And so the brown rice versus white rice continues in the house. With Speedy still declaring war against the not-so-smooth-and-creamy texture and mouthfeel of brown rice, the girls are just as insistent that it is healthier and they like it better. I’m the referee — when the girls aren’t home, I cook white rice; when they are home, I cook brown rice. That’s about the best arrangement that I can manage. It is just too impractical to cook both white and brown rice when everyone is home.
Now, we have this practice of feeding a sick family member anything he asks for except what the doctor specifically disallows. When Alex got sick, she asked for congee among other things. Because she is one-half of the pro-brown rice movement at home, I automatically cooked congee using brown rice.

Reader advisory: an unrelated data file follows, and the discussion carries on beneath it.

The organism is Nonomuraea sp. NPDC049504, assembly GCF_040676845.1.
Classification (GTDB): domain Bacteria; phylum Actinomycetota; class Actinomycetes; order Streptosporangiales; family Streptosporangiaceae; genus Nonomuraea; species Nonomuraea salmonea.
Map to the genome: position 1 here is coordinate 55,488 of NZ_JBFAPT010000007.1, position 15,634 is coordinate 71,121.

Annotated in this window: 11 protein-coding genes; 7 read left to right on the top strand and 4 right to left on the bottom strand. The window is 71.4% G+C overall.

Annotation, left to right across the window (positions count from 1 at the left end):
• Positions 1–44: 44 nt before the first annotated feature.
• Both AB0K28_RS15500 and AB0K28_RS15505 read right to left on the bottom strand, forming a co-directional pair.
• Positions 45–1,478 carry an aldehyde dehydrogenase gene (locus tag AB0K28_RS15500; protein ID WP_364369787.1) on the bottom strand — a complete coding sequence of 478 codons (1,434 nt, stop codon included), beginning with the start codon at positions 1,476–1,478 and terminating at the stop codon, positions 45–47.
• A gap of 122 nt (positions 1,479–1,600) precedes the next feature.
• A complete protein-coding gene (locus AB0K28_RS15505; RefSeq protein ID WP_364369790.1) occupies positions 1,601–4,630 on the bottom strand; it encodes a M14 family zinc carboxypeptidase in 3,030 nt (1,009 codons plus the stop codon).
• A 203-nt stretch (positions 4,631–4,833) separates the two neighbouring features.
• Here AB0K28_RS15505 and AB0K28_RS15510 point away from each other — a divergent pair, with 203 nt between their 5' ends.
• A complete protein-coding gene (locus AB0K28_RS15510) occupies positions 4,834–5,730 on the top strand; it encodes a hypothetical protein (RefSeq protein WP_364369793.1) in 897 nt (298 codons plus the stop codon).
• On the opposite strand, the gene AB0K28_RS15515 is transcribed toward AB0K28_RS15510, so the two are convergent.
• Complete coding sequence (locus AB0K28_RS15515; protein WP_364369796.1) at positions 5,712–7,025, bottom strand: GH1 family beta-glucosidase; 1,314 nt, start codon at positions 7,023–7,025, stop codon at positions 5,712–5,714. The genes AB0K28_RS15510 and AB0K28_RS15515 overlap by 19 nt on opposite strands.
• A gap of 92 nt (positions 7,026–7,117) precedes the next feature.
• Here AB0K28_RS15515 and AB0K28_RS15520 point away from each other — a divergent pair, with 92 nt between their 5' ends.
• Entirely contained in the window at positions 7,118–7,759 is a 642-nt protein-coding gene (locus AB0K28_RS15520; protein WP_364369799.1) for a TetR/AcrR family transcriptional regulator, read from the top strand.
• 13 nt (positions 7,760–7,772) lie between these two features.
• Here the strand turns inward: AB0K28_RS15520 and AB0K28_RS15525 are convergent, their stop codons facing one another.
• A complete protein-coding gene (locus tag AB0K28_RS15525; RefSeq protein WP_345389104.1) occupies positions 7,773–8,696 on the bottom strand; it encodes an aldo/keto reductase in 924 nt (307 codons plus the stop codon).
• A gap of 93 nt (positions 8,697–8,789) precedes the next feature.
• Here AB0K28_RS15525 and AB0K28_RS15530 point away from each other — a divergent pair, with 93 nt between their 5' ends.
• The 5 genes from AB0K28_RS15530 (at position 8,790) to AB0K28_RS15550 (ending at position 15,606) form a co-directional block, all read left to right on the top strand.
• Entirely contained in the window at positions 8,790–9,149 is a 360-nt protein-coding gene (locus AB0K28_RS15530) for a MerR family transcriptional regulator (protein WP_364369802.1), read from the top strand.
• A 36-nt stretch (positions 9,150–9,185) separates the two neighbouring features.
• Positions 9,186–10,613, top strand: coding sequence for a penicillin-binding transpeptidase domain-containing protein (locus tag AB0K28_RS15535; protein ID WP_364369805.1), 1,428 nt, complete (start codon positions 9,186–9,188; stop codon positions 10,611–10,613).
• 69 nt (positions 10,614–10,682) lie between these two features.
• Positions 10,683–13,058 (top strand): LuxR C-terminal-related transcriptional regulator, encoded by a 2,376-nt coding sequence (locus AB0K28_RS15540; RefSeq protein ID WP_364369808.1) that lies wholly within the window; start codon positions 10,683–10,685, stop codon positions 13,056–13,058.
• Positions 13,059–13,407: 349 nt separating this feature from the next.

In theory, of course, I knew that brown rice or white rice, if rice is cooked with more water than the grains can absorb, the result would be congee. In practice, I had never cooked congee with brown rice before.
What happened? Well, congee happened. But let me describe it.
Congee cooked with brown rice is just like congee cooked with white rice except for one thing — the mouthfeel is different. There is still that distinct texture that comes from the bran and the germ both of which have been removed from white rice. Other than that, congee cooked with brown rice is delicious.
Is the cooking method different? No, but there is an added step in the preparation. I soaked the brown rice prior to cooking. I placed the (rinsed and drained) brown rice in a bowl, added enough water to cover then let the grains soak (in the fridge) for several hours.
While the rice was soaking, I simmered a whole chicken with aromatics (onion, garlic, ginger, pepper and a bay leaf) and salt in a pot. Then, I strained the broth and cooked the rice in it. The aromatics were discarded, the chicken meat was shredded and added to the rice when it was almost done.
And that is congee cooked with brown rice.